Though I haven’t had a chance to spend much time with the new gear sets and Legendary items that come with the Necromancer (since it’s up to RNG at the end of the day), their potency is hard to deny. The Pestilence Master’s Shroud seemed particularly fun with each corpse consumed launching a corpse lance at any enemy. Combine this with Land of the Dead and the Consume rune that heals you and dying seems pretty much out of the question. The Jesseth Arms were useful for increasing the damage done by minions like Skeleton soldiers. There’s five sets in total which includes one weapon set and again, we’ll only know which is the best when more time is spent in the game.

"The problem is that at $15, the only real new addition to the game is the Necromancer along with its associated sets and items"

Here’s the main issue though: The price. At $15, you get the Necromancer, a half-formed Golem as a pet, Wings of the Crypt Guardian as a new pair of cosmetic wings, the Blood Master pennant, a new portrait frame, the Necromancer banner, two stash tabs and two more character slots. The new areas and bounties along with Challenge Rifts are part of patch 2.6. As a side-note, the Moors and Temple of the Firstborn offer some fun adventuring with cool new enemies and it’s always great to have more levels to explore in the Greater Rifts. However, it takes roughly an hour to get through both of them. I can also see the Challenge Rifts as being nothing more than a distraction to attempt when you’re bored even if they offer a neat alternative to collecting crafting materials.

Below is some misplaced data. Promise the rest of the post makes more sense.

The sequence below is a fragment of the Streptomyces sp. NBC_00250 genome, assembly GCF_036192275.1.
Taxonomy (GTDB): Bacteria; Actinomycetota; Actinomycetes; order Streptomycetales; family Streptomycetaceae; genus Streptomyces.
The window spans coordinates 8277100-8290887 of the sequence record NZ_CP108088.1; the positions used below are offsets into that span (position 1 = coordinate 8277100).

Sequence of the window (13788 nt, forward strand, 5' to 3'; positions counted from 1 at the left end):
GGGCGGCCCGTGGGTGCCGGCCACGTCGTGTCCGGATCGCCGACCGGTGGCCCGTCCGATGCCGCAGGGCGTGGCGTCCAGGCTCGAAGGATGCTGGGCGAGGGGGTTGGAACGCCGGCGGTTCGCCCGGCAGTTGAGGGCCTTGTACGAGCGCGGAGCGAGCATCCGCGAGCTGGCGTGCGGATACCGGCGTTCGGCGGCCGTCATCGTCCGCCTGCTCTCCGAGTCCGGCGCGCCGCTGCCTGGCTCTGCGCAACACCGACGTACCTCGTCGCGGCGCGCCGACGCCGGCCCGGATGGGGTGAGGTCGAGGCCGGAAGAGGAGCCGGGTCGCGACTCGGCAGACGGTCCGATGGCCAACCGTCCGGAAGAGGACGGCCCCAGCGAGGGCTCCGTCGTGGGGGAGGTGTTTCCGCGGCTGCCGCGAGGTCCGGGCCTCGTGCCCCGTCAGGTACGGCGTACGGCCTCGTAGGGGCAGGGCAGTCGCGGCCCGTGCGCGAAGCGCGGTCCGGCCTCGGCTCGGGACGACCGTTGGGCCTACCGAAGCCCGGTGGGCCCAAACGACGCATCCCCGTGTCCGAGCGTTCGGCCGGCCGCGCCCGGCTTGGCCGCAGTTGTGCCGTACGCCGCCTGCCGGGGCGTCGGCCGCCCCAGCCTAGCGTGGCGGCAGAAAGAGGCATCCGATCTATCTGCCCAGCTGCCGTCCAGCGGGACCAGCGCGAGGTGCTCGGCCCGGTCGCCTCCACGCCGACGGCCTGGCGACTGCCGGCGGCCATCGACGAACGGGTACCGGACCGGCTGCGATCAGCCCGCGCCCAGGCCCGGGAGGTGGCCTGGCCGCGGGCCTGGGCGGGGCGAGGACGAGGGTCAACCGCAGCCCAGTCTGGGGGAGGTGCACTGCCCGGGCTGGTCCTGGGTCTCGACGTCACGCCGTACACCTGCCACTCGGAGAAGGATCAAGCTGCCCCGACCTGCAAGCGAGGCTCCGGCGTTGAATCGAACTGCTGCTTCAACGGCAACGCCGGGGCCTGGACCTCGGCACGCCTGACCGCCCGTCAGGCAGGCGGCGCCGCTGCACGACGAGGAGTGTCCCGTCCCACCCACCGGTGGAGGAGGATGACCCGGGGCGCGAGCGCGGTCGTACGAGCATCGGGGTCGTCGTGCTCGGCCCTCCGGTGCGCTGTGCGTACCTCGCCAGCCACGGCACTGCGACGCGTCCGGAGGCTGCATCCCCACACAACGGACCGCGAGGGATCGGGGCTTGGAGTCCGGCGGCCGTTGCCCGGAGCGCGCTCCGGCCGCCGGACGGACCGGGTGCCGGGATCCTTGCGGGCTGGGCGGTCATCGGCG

The problem is that at $15, the only real new addition to the game is the Necromancer along with its associated sets and items. It’s a ton of fun to play, don’t get me wrong. But it may be a hard sell for all but fans of the game (and they’re a bit skeptical as to whether the price is worth it). I can applaud Blizzard for keeping the new areas and such free but there could’ve been more paid content. Though I bagged on The Division’s Underground DLC, it did include an entire new area of random dungeons with modifiers, some new story missions, a new Incursion, four new gear sets and new weapons. On the other hand, I had a lot more fun with Rise of the Necromancer than with the Underground DLC.

Honestly, if you’re getting into Diablo 3 for the first time or love the gameplay and wonder if the Necromancer will be a good investment, then by all means pick up Rise of the Necromancer. Though I feel some more value could have been added to the package, the fact that the class offers so much to do, working alongside so many established systems in new and exciting ways, is simply too good to pass up. If you’re trying to get back to the game after a long time, just be aware of what you’re getting beforehand.

This game was reviewed on PC.


Necromancer class is tons of fun to play with plenty of gameplay variety. New items and gear sets are great to play with. Overall combat has that Blizzard-level of polish that you've come to love. Plenty of new cosmetics, two extra stash tabs and more.


No new areas or enemies included in paid DLC (relegated to free patch). The odd glitch with Flesh Golem that occurs rarely.

Final Verdict

Diablo 3's Rise of the Necromancer pack is a worthy purchase for all kinds of players but it might not suit those wanting tons of new activities, areas and whatnot to explore. Still, the level of polish and sheer fun of the Necromancer makes a strong argument for purchasing.

A copy of this game was purchased by author for review purposes. Click here to know more about our Reviews Policy.